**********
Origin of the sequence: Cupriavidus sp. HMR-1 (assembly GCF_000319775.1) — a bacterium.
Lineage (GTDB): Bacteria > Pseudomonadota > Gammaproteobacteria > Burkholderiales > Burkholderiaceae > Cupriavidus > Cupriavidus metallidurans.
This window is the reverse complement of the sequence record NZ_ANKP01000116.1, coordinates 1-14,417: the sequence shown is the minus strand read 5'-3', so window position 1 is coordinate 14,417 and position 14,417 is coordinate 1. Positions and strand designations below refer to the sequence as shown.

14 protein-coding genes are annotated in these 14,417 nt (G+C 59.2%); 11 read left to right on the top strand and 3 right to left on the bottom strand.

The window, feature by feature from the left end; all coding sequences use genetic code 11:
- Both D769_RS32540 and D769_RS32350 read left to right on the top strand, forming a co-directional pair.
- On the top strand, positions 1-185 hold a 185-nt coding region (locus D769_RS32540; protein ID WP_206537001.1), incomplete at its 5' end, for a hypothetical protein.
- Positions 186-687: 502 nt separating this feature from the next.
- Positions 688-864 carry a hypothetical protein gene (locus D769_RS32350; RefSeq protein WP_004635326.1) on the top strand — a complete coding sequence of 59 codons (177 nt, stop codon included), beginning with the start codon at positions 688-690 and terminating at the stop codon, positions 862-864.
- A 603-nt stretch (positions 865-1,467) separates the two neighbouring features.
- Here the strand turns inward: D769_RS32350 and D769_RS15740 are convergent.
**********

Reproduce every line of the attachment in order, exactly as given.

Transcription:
Origin of the sequence: Cupriavidus sp. HMR-1 (assembly GCF_000319775.1) — a bacterium.
Lineage (GTDB): Bacteria > Pseudomonadota > Gammaproteobacteria > Burkholderiales > Burkholderiaceae > Cupriavidus > Cupriavidus metallidurans.
This window is the reverse complement of the sequence record NZ_ANKP01000116.1, coordinates 1-14,417: the sequence shown is the minus strand read 5'-3', so window position 1 is coordinate 14,417 and position 14,417 is coordinate 1. Positions and strand designations below refer to the sequence as shown.

14 protein-coding genes are annotated in these 14,417 nt (G+C 59.2%); 11 read left to right on the top strand and 3 right to left on the bottom strand.

The window, feature by feature from the left end; all coding sequences use genetic code 11:
- Both D769_RS32540 and D769_RS32350 read left to right on the top strand, forming a co-directional pair.
- On the top strand, positions 1-185 hold a 185-nt coding region (locus D769_RS32540; protein ID WP_206537001.1), incomplete at its 5' end, for a hypothetical protein.
- Positions 186-687: 502 nt separating this feature from the next.
- Positions 688-864 carry a hypothetical protein gene (locus D769_RS32350; RefSeq protein WP_004635326.1) on the top strand — a complete coding sequence of 59 codons (177 nt, stop codon included), beginning with the start codon at positions 688-690 and terminating at the stop codon, positions 862-864.
- A 603-nt stretch (positions 865-1,467) separates the two neighbouring features.
- Here the strand turns inward: D769_RS32350 and D769_RS15740 are convergent.